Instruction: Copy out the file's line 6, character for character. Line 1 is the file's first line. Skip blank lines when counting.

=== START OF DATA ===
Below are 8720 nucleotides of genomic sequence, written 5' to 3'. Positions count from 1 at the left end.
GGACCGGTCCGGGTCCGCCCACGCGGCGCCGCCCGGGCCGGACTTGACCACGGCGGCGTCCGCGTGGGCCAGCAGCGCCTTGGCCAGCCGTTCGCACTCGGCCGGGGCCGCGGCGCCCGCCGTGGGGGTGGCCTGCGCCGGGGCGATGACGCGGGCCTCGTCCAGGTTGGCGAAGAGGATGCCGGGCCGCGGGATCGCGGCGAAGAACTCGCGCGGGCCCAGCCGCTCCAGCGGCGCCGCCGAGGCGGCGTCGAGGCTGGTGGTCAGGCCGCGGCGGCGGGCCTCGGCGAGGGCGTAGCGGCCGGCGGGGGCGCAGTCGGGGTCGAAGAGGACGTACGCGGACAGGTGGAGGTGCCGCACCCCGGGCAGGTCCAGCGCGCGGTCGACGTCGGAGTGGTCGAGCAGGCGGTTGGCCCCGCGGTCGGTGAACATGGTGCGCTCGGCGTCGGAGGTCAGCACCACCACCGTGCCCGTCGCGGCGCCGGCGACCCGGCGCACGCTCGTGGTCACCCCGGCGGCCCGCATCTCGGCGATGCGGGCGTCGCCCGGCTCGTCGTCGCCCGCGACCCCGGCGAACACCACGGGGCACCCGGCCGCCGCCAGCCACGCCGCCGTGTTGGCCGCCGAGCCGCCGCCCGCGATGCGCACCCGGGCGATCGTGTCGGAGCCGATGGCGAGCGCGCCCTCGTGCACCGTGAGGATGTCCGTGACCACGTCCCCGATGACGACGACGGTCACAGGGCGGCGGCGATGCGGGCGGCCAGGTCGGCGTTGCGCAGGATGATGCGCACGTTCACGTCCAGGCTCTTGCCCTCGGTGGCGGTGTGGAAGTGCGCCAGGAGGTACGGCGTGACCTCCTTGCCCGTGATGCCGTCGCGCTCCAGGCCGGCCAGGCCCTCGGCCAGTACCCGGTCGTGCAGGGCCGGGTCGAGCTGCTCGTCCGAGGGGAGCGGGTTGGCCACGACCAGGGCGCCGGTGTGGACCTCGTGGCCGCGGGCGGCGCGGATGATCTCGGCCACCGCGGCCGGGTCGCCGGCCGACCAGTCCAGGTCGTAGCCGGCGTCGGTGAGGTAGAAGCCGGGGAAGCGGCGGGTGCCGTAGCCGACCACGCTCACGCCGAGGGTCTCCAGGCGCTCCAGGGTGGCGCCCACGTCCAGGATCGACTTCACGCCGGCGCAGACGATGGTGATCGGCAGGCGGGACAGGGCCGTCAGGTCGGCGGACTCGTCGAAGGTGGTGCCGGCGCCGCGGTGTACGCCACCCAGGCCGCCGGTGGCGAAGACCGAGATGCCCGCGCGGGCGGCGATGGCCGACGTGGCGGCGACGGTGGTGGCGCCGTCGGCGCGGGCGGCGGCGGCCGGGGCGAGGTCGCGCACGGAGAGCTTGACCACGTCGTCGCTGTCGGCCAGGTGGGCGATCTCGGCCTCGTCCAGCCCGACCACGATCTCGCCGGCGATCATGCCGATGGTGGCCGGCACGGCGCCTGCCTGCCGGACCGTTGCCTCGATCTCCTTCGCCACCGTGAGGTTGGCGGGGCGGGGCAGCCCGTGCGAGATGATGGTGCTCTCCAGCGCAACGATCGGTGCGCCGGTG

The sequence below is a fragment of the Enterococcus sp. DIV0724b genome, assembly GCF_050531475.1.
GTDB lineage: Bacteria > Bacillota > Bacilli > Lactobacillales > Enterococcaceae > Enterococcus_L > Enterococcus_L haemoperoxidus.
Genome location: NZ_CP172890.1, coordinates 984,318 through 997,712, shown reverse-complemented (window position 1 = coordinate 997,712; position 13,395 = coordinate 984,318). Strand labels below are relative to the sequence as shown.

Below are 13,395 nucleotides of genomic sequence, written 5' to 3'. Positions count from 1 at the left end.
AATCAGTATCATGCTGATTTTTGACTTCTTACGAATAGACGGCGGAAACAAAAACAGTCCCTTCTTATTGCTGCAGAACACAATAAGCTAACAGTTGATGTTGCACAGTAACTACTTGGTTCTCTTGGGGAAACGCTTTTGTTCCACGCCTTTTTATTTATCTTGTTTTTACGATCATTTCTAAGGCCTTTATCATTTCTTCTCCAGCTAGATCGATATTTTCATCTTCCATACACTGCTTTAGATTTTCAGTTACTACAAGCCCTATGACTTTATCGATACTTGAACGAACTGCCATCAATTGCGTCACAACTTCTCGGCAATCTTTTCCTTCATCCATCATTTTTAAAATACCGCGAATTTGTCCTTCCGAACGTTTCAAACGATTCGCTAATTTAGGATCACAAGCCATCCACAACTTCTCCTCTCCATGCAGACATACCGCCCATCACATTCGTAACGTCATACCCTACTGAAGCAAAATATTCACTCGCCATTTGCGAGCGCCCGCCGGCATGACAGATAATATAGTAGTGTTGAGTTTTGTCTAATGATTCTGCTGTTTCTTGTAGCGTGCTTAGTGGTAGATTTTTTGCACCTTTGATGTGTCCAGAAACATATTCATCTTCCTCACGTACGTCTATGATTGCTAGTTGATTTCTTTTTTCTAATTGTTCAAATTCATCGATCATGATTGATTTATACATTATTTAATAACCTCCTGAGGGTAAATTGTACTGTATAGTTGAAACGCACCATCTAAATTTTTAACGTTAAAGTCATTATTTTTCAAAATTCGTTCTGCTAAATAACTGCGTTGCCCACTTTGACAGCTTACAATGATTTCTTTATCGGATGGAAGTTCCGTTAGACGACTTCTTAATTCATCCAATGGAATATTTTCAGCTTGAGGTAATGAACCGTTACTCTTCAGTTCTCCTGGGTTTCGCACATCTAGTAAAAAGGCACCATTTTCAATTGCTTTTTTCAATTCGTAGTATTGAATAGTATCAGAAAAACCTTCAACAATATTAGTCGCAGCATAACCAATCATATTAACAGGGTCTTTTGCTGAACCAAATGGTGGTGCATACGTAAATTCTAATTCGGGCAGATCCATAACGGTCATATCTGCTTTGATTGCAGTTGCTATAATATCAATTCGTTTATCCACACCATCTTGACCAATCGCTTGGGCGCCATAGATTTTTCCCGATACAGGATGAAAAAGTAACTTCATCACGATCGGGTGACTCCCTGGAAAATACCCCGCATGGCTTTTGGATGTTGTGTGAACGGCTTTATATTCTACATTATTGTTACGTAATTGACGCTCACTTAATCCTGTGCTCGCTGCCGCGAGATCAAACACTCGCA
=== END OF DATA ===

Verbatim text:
Below are 13,395 nucleotides of genomic sequence, written 5' to 3'. Positions count from 1 at the left end.